Oregon Manufacturers and Commerce today filed paperwork with the Oregon secretary of state's elections division aimed at a partial repeal of House Bill 3427, the $1 billion tax dubbed the "Student Success Act."

Lawmakers approved the bill earlier this month after Senate Republicans briefly stopped coming to work in an effort to slow its passage.

Republicans and business groups objected to the passage of a new .57 percent tax on gross receipts (effectively, sales) of over $1 million by any Oregon business. That tax is expected to bring in more than $1 billion a year, which lawmakers say will be allocated to early childhood education and K-12 schools.

Oregon Manufacturers and Commerce and other business groups dislike the mechanics of a gross receipts tax, which they say can lead to "pyramiding," in which a product may be taxed multiple times as it changes hands in the process from being a commodity to a finished product.

In Oregon's initiative process, individuals or groups may refer all or part of legislation. Proponents of the tax referral will have 90 days from the end of the current legislative session to gather 74,680 signatures to put the referral on the 2020 ballot. Shaun Jillions, the executive director of Oregon Manufacturers and Commerce, has extensive experience in qualifying measures for the ballot.

In the case of the referral of HB 3427, Oregon Manufacturers and Commerce chose not to refer the other major component of the bill, a reduction in the personal income tax of .25 percent for Oregonians in the lowest three income tax brackets (5, 7 and 9 percent).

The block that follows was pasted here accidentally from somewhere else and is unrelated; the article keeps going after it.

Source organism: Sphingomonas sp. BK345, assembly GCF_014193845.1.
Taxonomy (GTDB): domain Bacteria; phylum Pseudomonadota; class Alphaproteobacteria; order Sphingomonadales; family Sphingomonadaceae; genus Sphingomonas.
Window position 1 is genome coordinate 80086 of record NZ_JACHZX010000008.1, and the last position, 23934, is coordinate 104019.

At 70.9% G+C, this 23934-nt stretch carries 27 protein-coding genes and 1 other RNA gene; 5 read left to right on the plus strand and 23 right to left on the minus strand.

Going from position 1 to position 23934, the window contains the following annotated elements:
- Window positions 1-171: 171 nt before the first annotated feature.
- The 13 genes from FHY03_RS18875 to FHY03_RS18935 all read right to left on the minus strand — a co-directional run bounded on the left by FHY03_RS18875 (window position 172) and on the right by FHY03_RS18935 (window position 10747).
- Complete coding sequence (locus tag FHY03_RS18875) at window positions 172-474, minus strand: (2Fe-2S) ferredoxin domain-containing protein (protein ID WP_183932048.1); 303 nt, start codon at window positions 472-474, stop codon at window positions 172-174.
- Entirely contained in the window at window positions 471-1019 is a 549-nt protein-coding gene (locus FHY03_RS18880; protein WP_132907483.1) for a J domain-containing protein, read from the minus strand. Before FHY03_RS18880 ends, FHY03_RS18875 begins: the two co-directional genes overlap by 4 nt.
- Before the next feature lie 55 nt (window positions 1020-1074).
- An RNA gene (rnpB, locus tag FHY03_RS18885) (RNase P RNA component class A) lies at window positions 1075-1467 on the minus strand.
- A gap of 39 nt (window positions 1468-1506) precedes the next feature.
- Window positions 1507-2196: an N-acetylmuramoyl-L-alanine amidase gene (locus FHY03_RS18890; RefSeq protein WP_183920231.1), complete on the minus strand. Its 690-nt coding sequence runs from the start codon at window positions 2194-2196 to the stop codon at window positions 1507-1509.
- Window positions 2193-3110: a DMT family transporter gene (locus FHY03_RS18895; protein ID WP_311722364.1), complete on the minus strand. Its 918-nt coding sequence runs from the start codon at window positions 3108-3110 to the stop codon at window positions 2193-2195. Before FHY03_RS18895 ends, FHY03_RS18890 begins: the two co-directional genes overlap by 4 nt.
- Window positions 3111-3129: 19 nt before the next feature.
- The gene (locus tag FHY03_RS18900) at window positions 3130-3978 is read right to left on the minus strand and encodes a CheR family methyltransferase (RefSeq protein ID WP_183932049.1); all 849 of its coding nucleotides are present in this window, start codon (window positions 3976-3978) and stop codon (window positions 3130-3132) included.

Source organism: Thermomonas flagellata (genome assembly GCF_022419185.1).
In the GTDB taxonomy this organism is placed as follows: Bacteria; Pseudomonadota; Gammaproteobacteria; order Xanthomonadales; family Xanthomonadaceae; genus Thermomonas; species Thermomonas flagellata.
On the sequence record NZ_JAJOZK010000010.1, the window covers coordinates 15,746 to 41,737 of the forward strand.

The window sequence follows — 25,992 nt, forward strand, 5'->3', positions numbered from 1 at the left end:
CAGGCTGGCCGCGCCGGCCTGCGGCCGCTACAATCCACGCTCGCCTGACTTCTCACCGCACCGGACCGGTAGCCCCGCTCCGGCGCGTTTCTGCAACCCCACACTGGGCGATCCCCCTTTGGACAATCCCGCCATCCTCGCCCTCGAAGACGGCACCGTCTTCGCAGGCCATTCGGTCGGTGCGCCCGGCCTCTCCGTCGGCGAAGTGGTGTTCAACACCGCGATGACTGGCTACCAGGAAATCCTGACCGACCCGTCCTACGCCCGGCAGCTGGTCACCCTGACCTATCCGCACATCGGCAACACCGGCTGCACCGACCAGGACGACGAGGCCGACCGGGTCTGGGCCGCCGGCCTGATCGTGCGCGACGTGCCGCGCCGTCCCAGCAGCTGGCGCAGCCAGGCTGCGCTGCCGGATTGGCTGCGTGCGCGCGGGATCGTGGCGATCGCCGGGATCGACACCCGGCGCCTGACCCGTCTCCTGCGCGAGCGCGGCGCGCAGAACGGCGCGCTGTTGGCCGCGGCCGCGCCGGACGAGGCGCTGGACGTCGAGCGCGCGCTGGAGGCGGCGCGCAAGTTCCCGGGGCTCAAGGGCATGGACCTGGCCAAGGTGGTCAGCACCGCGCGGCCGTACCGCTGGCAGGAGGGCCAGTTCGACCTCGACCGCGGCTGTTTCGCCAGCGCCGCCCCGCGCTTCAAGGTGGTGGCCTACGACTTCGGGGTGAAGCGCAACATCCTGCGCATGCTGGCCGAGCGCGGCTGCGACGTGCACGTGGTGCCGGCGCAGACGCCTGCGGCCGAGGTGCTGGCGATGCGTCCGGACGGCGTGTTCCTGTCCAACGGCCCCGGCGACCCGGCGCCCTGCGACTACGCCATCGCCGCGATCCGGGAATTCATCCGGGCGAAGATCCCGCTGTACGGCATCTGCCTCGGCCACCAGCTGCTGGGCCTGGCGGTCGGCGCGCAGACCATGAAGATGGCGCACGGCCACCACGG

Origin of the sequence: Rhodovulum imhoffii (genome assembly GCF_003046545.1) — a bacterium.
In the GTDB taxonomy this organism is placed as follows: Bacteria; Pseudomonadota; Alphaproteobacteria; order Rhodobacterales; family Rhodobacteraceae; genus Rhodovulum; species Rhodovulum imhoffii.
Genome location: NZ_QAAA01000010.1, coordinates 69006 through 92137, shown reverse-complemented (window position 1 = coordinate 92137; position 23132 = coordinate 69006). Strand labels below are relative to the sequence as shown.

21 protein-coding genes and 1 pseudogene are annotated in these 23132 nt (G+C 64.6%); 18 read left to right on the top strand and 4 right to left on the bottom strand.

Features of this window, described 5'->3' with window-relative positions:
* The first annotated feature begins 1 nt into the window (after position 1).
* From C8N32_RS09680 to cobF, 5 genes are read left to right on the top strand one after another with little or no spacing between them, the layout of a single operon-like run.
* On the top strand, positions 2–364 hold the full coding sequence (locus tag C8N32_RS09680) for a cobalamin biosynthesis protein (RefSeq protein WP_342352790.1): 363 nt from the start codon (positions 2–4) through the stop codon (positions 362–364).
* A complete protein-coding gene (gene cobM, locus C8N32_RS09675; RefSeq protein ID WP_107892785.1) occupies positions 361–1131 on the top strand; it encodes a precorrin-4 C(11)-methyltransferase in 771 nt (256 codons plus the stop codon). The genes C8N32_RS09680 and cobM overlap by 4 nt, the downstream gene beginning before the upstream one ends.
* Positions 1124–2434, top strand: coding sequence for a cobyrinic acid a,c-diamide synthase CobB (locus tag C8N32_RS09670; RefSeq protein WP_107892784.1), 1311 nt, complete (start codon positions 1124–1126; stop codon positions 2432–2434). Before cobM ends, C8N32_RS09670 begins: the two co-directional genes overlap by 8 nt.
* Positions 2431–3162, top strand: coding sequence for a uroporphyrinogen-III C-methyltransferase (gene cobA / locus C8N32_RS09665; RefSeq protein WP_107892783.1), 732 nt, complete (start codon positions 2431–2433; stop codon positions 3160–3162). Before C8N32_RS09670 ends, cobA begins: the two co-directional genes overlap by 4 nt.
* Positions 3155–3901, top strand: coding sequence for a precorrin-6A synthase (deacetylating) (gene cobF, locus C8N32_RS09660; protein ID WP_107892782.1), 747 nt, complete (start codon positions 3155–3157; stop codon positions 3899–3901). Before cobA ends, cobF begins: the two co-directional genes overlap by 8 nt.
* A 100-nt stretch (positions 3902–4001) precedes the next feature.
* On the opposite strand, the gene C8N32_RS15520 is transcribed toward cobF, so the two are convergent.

Those personal income tax reductions would cost the state $423 million in 2019-21; $699 million in 2021-23; and $756 million 2023-25, according to calculations by the non-partisan Legislative Revenue Office.

That means if OMC qualifies its measure for the ballot and voters repeal the tax increase, the state could actually end up with less revenue as a result of the Student Success Act, not more.

Oregon Manufacturers and Commerce spokesman Preston Mann says his group favors increasing education funding but not through a gross receipts tax.

"We solidly support game-changing investments in our schools, we simply disagree over the mechanism by which to make those investments," Mann says. "With the state presently taking in record revenues, there are plenty of better options than establishing a $2.8 billion [in 2021-23] hidden sales tax."

As to why the group only referred the corporate tax increase and not the personal income tax reduction, Mann says his group never opposed the personal tax reduction.

"Our concern with HB 3427 has always been with regard to the regressive nature of a gross receipts tax and the impact of pyramiding on Oregon businesses," he says. "To that end, this referral is focused on exclusively on those provisions."